Allegra vs. Claritin: What's the Difference?

Medically reviewed by Zara Risoldi Cochrane, PharmD, MS, FASCP on September 8, 2016Written by University of Illinois-Chicago, Drug Information Group on September 8, 2016

Understanding allergies

People with seasonal allergies or hay fever know all about the aggravating symptoms, from the runny or congested nose to the watery eyes, sneezing, and itching. These symptoms occur when you’re exposed to allergens such as:

  • trees
  • grass
  • weeds
  • mold
  • dust
  • animal dander
  • smoke

Allergens cause certain cells throughout your body, called mast cells, to release a substance called histamine. Histamine binds to H1 receptors in your nose and eyes to open blood vessels and increase secretions. This action causes your runny nose, watery eyes, sneezing, and itching.

Allegra Allergy and Claritin are both antihistamines. They work by blocking histamine from binding to H1 receptors. In turn, this action helps prevent your allergy symptoms. While these drugs work similarly, they do have some differences such as in who they can treat, the forms they come in, and what side effects are possible.

Drug features

Both Allegra Allergy and Claritin treat the following symptoms:

  • sneezing
  • runny nose
  • itchy, watery eyes
  • itchy nose and throat

Claritin, though, also treats hives and itchiness.

The active ingredient in Allegra Allergy is fexofenadine. The active ingredient in Claritin is loratadine.

Both drugs conveniently come in a variety of forms available over the counter. These include an orally disintegrating tablet, oral tablet, and oral capsule. Claritin also comes in a chewable tablet and oral solution, and Allegra also comes as an oral suspension. However, these forms are approved to treat different ages. If you’re treating your child, this could be an important distinction in making your choice. Do not use either drug in children who are younger than the form is approved for.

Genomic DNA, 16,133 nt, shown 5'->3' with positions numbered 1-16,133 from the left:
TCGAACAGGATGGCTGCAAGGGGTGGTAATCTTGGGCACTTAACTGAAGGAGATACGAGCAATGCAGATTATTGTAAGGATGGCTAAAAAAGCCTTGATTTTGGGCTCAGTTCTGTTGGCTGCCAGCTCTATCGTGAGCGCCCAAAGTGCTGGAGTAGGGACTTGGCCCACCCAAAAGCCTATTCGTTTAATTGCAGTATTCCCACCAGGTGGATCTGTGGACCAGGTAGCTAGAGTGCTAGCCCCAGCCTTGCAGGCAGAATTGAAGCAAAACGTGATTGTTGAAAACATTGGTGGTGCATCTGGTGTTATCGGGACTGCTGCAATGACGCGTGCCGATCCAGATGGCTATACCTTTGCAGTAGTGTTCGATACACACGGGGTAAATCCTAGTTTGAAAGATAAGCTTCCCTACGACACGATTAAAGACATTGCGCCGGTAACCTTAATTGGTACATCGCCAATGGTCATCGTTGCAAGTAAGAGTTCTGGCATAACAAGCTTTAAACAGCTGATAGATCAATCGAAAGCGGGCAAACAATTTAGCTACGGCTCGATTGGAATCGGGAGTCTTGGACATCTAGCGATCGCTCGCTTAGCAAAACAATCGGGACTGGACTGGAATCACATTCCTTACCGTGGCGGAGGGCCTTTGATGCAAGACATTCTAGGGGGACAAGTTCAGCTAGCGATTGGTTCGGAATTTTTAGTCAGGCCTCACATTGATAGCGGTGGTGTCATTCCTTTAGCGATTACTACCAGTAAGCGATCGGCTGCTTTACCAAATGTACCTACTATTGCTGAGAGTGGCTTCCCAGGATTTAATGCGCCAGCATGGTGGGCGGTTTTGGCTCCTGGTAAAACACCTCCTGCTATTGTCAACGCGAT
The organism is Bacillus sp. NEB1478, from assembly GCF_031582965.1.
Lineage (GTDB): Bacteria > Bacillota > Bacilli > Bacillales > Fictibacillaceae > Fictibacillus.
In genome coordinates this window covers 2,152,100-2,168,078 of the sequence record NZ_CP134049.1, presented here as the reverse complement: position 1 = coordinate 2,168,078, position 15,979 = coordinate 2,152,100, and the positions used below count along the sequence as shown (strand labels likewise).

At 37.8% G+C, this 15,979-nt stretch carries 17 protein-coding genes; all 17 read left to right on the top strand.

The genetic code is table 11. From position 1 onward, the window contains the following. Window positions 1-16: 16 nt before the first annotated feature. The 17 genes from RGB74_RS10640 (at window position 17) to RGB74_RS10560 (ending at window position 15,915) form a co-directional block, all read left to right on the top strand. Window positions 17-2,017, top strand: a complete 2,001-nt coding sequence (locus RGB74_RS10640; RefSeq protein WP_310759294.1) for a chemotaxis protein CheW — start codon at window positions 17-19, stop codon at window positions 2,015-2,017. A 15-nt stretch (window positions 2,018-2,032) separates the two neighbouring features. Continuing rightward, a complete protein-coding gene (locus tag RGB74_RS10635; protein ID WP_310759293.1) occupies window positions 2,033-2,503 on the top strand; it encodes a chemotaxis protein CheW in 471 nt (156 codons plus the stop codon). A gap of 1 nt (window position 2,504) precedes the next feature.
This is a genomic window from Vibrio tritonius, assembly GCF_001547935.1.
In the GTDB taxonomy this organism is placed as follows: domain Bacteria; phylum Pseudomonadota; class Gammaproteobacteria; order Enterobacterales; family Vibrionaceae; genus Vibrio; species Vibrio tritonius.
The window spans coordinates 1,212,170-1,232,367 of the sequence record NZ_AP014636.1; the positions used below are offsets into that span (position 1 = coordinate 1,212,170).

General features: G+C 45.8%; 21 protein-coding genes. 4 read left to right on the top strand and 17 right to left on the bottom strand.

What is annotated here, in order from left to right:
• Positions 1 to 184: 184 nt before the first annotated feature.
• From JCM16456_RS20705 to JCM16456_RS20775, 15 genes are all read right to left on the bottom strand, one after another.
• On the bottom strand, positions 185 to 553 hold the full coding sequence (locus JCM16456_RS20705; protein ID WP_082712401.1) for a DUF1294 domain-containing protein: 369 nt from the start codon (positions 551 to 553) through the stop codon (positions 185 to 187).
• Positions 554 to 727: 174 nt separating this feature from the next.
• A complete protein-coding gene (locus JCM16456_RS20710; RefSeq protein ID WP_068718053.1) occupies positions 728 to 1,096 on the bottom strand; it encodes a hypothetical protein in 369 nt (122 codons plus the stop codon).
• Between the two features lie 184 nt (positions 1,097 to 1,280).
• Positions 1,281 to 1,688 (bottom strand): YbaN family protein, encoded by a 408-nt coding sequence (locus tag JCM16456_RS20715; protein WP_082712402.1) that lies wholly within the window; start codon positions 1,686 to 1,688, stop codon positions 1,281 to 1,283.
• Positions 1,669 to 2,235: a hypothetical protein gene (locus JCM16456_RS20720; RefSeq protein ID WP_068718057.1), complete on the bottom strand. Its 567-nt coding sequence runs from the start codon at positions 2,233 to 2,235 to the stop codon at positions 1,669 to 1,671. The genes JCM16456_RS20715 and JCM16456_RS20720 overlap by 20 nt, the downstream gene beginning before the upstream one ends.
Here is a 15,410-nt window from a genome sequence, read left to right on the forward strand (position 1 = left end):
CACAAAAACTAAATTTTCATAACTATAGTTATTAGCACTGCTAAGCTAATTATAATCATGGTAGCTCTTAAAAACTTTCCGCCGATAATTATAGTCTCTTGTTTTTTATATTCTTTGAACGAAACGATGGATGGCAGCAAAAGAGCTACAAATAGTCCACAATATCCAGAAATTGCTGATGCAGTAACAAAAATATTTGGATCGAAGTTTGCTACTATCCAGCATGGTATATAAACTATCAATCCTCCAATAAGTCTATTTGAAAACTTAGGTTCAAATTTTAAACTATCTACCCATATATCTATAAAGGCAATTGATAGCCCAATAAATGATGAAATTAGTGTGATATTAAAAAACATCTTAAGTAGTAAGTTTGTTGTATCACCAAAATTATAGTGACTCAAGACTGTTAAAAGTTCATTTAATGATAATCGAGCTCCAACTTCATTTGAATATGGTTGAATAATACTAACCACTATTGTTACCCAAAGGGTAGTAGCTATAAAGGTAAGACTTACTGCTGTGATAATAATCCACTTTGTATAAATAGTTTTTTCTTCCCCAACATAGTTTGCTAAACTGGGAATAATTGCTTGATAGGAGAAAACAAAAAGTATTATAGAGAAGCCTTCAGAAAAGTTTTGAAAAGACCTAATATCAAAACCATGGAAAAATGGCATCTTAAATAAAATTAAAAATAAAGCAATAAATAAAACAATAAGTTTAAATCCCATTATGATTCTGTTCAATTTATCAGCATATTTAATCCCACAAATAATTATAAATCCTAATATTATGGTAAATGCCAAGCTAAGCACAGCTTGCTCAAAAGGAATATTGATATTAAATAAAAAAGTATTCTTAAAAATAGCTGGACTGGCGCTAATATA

FormAllegra AllergyClaritin
Orally disintegrating tabletages 6 years and olderages 6 and older
Oral suspensionages 2 years and older---
Oral tabletages 12 years and olderages 6 years and older
Oral capsuleages 12 years and olderages 6 years and older
Chewable tablet---ages 2 years and older
Oral solution---ages 2 years and older

For specific dosage information for adults or children, read the product package carefully or talk to your doctor.

Side effects and warnings

Allegra Allergy and Claritin are considered newer antihistamines. They’re less likely to cause drowsiness than older antihistamines. The side effects of Allegra and Claritin are similar, but most people don’t experience any side effects with either drug. The following table lists examples of possible side effects of Allegra Allergy and Claritin.

Mild side effectsAllegra Allergy Claritin
headache
trouble sleeping
vomiting
nervousness
dry mouth
nosebleed
sore throat
Possible serious side effectsAllegra Allergy Claritin
swelling of your eyes, face, lips, tongue, throat, hands, arms, feet, ankles, and lower legs
trouble breathing or swallowing
chest tightness
flushing (reddening and warming of your skin)
rash
hoarseness

Interactions

Allegra Allergy and Claritin interact with similar drugs. Specifically, they may interact with ketoconazole and erythromycin. Allegra can also interact with antacids, and Claritin can also interact with amiodarone. Make sure you tell your doctor about all prescription and OTC drugs, herbs, and supplements you take.

Claritin and Allegra can also cause problems if you have kidney disease. Certain forms may be dangerous if you have phenylketonuria. These include the orally disintegrating tablets of Allegra and the chewable tablets of Claritin. You should also talk to your doctor about the safety of Claritin if you have liver disease.

Pharmacist’s advice

Both Claritin and Allegra Allergy work well to treat allergies. In general, they’re tolerated well by most people. They have different active ingredients, forms, dosing, possible side effects, and warnings. Work with your doctor to choose the one that’s best for you.

Before taking either medication, talk to your doctor. Ask what other steps you can take to reduce your allergy symptoms.

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